The name of France's Department 80 evokes sobering images of trenches, battlefields and world-changing events. The Somme is known, perhaps more than any other area of western Europe, for the unfortunate yet pivotal role it played during The Great War. But rather than attempting to erase its tragic history, the department has developed a successful tourism industry around it - attracting thousands of visitors each year from all over the world. And, unlikely as it might seem, Somme nowadays offers a vast range of exciting and family-oriented holiday options and attractions.
Any history prior to 1914 is totally eclipsed by the First World War battles which were fought in the Somme, resulting in the death of hundreds of thousands of troops of many different nationalities.
Trench warfare was prevalent throughout the 1914-1918 conflict, but the Somme is most infamous for two main series of battles against German forces. The first Battle of the Somme started in July 1916, lasting almost five months. Although regarded as a success for the Allies, and a turning point in the war, a mere 125 square miles of territory were regained from the Germans, at a cost of 600,000 Allied troop casualties and 450,000 German casualties.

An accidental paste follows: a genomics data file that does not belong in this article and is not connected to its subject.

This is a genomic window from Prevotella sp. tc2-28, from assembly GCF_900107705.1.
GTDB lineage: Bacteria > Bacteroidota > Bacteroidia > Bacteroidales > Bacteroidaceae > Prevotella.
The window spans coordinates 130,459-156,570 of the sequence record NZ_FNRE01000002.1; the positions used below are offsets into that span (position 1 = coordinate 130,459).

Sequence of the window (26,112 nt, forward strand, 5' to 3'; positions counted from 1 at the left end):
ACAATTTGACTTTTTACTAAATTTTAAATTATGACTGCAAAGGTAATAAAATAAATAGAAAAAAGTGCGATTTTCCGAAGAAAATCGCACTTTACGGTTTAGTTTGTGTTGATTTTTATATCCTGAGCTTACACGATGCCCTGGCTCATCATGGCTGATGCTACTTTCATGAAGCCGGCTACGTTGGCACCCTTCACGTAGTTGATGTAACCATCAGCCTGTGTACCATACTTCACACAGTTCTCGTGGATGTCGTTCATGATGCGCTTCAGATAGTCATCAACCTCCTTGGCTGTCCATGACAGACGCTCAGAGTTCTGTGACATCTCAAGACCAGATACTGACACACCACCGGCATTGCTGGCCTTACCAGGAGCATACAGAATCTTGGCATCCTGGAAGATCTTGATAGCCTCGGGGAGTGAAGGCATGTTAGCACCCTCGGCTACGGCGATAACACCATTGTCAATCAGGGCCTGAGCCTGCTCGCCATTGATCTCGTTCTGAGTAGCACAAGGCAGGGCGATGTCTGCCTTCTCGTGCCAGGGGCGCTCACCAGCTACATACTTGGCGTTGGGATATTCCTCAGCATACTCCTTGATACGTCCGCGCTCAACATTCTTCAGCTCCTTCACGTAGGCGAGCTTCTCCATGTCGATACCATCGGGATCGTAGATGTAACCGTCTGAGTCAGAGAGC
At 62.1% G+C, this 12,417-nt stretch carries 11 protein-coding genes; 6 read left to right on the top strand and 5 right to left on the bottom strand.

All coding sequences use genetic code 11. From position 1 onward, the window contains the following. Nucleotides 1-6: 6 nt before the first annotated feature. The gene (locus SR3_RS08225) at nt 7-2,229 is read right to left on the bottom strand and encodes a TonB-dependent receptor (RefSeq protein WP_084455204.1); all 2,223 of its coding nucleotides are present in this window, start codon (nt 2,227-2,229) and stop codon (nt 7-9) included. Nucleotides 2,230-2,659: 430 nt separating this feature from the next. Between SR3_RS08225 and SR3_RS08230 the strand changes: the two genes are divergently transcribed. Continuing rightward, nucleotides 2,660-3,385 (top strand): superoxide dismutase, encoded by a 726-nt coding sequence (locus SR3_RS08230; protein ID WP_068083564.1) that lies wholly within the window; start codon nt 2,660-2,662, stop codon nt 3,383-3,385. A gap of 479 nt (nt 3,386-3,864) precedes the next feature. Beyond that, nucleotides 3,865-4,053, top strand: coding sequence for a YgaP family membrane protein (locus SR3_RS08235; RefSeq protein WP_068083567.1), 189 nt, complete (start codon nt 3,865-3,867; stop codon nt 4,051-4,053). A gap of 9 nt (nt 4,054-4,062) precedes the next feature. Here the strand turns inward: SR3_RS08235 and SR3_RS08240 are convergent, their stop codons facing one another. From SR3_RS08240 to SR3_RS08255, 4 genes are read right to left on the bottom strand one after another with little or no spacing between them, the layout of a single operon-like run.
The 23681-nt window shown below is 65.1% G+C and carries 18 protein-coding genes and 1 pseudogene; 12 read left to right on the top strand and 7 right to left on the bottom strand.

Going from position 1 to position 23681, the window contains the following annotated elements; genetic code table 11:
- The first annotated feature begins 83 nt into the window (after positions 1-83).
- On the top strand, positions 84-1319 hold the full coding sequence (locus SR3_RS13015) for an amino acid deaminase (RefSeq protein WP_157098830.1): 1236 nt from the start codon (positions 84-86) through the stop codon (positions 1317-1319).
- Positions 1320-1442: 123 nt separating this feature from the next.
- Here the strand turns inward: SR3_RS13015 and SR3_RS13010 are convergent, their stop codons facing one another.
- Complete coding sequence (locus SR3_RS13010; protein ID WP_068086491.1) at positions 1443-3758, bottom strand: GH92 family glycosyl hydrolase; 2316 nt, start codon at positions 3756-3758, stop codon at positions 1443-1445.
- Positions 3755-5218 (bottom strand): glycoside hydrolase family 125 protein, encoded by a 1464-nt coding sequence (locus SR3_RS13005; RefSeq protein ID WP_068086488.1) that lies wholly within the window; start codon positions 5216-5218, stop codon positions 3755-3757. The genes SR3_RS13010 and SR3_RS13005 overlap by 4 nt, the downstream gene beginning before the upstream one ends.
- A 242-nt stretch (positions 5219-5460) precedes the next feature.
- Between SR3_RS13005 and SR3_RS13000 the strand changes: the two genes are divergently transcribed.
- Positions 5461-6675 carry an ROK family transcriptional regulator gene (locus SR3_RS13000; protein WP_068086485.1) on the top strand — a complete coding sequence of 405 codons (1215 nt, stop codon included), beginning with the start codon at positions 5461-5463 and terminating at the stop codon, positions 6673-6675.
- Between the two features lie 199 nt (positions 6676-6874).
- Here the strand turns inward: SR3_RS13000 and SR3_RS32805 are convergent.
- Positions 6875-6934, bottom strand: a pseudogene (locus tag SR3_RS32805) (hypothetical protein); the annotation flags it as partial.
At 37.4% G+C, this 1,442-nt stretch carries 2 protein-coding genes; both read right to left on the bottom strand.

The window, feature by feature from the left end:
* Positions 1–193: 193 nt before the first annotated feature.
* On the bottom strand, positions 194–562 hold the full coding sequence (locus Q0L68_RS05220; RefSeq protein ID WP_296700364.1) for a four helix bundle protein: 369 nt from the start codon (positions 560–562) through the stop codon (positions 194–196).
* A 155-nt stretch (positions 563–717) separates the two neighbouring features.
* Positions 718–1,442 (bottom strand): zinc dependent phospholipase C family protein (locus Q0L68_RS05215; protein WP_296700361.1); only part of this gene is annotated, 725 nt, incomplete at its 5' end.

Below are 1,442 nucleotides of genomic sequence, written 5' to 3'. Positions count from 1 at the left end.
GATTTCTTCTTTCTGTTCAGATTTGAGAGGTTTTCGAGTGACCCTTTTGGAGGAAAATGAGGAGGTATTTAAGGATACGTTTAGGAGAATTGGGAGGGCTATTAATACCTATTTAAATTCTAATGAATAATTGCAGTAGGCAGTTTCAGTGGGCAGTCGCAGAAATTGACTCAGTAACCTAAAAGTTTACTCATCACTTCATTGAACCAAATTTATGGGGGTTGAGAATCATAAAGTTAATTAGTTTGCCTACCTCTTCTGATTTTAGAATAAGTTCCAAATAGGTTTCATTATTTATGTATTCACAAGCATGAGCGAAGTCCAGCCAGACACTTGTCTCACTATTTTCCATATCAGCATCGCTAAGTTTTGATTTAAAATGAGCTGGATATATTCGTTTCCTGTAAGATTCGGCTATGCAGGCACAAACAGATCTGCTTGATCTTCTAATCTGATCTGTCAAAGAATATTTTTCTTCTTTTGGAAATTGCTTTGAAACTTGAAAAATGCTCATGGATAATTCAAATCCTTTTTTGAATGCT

The second Battle of the Somme began in March 1918 as the last main German offensive of the war. The German objective was to capture Amiens before marching on Paris. This battle resulted in a further 200,000 Allied casualties, the loss of 190,000 prisoners to the Germans, and around 180,000 German casualties. However, a counter-offensive starting in July 1918 finally resulted in a victory for the Allies, just weeks before the end of the war.
- Saint Valery sur Somme
Coastal areas of the Somme department experience milder winters and warmer summers than southern Britain - even though only a few dozen miles separate the two lands. Inland Somme enjoys hotter summers than the coast, but colder winters. Rain falls all year round with only a few millimetres separating the wettest month of October from the hottest month of July. The winter months are also known to bring fog.
Somme boasts some 20 miles of rugged coastline - with huge sandy beaches, deserted dunes and spectacular white chalk cliffs - stretching from Mers-les-Bains in the south to Fort-Mahon-Plage in the north, with St Valery in the middle having grown up on the banks of the River Somme estuary. Much of that coastline is contained within the Bay of Somme, the largest estuary in North France. The bay and its surrounding marshlands are home to dozens of species of birds, and during migrations attract many more temporary visitors.